Psyonix isn’t setting its sights on creating sequels to Rocket League. Rather than turning it into a franchise, the main game will continue to receive updates and released across new generations of hardware.

Jeremy Dunham from Psyonix told Engadget in a new interview:

“We’re not trying to build six Rocket Leagues. We’re not looking forward to when Rocket League 2 and 3 and 4 are coming out. Rocket League is the game we’re gonna keep updating. It’s important to us to keep that going, cross-generation, across multiple platforms without sacrificing anything.”

Rocket League is a similar position as Minecraft. Minecraft itself has been so hugely popular that a sequel hasn’t been necessary, and the game is continually updated and put out on new systems.

Source

This information comes from Psyonix vice president Jeremy Dunham…

– Even if Rocket League isn’t the most graphically challenging game, it’s very dependent on the physics, which forced Psyonix to trade off marginally better resolution if it meant getting the game to run properly on the Switch version
– Mario Kart 8 Deluxe’s success Switch was a huge motivator for the Psyonix team to get it right on the Switch

“In terms of pure greenlighting for when this project started, three months ago. If you wanna talk about when we first started investigating, messing with dev kits, late last year was about when we first started looking at it.”

– Nintendo first contacted Psyonix about a potential Switch outing before the console was even officially announced
– 8-player local multiplayer
– two-player split screen on a single Switch with each player using a single Joy-Con (party style)
– Works with the Switch Pro Controller

Source

Rocket League has been a bit hit on multiple platforms since its release last year. However, it’s yet to grace any Nintendo console. Wii U is probably out of the question at this point, but NX could be a possibility.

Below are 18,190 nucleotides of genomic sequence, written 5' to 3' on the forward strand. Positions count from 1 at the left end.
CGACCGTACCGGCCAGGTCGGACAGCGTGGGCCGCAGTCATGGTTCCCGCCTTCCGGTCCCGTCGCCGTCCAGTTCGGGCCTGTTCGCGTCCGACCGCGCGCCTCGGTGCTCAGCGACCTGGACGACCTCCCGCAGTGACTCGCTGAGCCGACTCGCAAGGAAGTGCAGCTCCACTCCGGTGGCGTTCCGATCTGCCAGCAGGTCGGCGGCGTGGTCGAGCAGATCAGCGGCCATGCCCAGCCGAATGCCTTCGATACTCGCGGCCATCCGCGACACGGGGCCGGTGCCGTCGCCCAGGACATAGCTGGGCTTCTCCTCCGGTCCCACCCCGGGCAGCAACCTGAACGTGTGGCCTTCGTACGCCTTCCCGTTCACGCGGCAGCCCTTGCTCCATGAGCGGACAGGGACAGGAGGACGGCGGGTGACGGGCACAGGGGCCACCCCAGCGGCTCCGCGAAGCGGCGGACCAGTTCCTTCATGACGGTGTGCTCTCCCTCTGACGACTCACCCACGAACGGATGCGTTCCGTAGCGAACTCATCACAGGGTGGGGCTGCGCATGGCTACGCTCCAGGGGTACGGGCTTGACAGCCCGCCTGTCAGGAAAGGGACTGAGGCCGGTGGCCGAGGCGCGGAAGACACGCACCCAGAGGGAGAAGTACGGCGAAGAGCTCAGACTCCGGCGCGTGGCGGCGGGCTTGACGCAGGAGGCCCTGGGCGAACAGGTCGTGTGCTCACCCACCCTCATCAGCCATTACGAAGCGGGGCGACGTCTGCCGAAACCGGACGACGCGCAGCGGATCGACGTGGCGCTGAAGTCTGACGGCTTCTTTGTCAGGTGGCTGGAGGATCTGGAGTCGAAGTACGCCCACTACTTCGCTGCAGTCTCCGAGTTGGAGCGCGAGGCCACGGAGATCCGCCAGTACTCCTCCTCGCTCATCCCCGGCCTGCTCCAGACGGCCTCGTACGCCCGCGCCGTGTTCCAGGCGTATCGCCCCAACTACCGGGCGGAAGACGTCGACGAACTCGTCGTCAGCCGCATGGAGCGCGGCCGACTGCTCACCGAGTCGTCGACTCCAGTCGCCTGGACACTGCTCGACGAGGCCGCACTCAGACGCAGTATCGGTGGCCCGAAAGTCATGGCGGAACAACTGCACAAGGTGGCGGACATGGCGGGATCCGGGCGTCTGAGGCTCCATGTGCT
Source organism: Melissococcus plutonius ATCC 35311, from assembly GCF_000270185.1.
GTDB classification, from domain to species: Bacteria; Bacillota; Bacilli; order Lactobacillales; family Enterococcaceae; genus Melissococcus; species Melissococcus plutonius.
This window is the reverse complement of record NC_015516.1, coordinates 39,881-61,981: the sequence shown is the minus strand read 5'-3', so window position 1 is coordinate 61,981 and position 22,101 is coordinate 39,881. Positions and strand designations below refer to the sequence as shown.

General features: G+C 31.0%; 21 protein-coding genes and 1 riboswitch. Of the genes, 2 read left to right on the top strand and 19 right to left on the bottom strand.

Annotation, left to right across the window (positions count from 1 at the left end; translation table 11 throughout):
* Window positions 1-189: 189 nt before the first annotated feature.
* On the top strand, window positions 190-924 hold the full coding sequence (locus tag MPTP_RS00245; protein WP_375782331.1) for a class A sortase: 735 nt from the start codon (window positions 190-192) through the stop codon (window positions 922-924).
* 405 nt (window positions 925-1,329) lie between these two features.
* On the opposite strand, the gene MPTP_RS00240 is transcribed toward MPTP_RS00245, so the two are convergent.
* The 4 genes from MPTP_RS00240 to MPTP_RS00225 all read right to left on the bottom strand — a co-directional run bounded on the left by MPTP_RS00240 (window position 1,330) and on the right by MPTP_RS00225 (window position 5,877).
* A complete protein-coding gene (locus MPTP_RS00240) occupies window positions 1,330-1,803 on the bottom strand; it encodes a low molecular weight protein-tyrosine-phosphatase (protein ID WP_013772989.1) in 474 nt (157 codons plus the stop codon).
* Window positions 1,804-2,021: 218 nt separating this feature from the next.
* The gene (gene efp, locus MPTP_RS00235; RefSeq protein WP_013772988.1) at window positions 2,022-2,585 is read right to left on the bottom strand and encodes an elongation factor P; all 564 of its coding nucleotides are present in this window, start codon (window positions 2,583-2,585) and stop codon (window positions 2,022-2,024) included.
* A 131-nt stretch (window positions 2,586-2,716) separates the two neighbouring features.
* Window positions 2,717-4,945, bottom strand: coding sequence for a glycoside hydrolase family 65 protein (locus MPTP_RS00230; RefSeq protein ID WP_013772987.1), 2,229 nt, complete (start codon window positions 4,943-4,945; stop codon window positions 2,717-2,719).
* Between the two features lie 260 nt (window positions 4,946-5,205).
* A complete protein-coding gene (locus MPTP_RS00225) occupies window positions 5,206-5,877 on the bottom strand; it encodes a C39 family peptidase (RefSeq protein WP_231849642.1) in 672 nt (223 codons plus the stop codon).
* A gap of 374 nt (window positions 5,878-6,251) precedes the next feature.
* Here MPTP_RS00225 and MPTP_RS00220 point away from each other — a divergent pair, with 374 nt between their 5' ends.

GamingBolt spoke with Psyonix’s Jeremy Dunham about the possibility of Rocket League ending up on the new console. Dunham shared the following on that topic:

Well, the answer to that would be identical to whether or not we would support a hypothetical PS4K. It is certainly something we would consider. We consider all platforms, and whether or not they would make sense for Rocket League, whether or not they fit our timelines, whether or not we can afford to make our games on them. Every new brand new platform you work on, that is development time you take away from adding features to the existing versions of the game, for a version that the public isn’t even playing yet. So these are all considerations we have to make when we bring up new platforms.

But the answer to whether or not we would do it is identical to the hypothetical PS4K- and that is, could we do it? Should we do it? And does the community want us to do it? Those are all things we have to consider, and if the answers are positive, then we would. Now whether or not it would have cross platform multiplayer, our goal for any version of Rocket League going in is to make it cross network, no matter where you are. So really, it would be a matter of understanding our limitations, what they might or might not be in that situation. So in general we would always try to make it work- whether or not we would in this case would depend on whether or not we develop for the platform in the first place, and then whether or not it would be possible.

Thanks to the Jake for the tip.

Source